We have an amusement park close to our home, and would make at least one trip a year there when the kids were young. Every year, my son would look for the caricature artist to have his picture drawn.

He even saved his money knowing that was one of the extra things he wanted to spend it on. It doesn't take very long for a good artist to draw a custom caricature.

We have saved all of them through the years. It is interesting to look at all of them together and see the different features that were exaggerated.

Some of them look somewhat similar and others are very different. When we had his graduation party, we displayed all of them along with his other pictures.

I think more people commented on his caricature pictures than all of the other pictures we had displayed.

LisaLou
Post 6

@lighth0se33 - I have seen people react both ways when they see their finished caricature drawing. The people who are standing around watching are able to see the finished picture before the person who is paying for the caricature is.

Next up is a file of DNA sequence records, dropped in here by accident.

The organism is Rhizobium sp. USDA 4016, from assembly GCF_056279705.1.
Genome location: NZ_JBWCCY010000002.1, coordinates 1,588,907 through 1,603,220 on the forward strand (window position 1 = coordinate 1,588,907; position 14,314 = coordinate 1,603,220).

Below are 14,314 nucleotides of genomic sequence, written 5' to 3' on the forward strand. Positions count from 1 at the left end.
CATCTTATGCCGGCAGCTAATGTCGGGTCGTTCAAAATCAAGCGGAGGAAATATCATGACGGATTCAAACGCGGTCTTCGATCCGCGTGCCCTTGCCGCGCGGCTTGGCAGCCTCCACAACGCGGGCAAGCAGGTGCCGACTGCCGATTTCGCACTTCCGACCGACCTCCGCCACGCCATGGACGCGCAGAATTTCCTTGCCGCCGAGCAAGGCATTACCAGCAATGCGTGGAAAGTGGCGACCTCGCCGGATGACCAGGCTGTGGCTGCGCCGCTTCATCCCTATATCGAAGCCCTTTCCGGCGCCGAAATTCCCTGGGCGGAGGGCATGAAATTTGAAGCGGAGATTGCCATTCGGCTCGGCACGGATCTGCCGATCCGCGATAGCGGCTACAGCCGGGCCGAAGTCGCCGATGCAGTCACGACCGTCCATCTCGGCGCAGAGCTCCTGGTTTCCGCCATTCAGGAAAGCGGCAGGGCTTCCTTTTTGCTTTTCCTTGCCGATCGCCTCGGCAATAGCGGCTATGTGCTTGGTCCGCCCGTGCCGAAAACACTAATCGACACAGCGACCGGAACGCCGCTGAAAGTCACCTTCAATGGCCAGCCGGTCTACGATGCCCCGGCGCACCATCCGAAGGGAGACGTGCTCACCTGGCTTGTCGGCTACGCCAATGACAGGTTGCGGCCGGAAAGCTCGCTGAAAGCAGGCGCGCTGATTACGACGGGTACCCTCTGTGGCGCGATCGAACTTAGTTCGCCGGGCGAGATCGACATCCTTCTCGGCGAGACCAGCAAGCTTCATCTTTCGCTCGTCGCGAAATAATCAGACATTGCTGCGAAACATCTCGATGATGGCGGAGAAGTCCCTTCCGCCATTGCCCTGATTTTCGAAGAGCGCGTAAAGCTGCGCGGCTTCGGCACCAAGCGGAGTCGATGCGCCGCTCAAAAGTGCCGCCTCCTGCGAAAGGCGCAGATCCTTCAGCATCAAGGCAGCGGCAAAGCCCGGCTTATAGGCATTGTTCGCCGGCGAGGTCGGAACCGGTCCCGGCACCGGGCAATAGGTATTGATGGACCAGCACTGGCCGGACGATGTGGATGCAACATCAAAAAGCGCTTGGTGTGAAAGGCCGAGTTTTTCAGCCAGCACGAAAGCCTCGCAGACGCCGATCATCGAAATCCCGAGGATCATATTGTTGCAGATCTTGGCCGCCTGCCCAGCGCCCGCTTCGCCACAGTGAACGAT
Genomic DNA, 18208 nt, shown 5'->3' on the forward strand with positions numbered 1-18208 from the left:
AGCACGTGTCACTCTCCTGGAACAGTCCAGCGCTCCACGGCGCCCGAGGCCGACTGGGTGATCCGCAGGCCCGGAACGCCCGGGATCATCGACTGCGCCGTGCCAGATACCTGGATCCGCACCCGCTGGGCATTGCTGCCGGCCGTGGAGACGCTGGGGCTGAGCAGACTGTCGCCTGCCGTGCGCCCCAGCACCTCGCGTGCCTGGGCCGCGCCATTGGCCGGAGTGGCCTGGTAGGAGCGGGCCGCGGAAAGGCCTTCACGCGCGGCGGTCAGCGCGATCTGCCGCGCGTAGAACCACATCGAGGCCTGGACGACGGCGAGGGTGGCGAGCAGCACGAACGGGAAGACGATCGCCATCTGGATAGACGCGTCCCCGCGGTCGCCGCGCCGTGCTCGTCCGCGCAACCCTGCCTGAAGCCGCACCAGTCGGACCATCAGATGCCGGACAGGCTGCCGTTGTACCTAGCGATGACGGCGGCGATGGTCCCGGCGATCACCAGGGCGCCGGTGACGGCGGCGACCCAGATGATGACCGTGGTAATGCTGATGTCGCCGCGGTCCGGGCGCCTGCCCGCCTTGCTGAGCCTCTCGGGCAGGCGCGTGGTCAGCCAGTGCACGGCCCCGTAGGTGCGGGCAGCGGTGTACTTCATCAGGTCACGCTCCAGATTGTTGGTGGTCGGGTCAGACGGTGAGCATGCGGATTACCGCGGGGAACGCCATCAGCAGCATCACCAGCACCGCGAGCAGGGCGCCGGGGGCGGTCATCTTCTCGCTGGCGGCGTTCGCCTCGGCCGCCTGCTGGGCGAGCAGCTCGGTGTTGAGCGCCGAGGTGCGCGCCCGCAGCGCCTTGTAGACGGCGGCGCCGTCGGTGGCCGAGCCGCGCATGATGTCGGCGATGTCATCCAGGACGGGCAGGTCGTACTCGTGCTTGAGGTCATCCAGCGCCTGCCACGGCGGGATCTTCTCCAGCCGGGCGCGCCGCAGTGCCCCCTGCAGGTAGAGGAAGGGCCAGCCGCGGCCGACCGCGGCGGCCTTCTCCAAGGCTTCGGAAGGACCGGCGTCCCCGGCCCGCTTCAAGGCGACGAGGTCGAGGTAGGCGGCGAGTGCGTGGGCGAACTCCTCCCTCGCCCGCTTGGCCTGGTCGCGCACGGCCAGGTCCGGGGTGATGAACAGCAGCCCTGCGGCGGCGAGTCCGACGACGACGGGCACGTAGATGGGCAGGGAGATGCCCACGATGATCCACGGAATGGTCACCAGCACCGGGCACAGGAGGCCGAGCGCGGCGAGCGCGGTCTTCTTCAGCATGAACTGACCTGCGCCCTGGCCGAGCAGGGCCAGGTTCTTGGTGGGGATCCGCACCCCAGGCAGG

You will often hear interesting comments or people laughing as the artist is working on the caricature. If they have friends or family who is watching this being done, you can really hear some interesting comments.

I agree if someone is sensitive about their appearance, having a personalized caricature drawn may not be a good thing. They can take just about any feature and exaggerate it to the point where some people are offended or upset.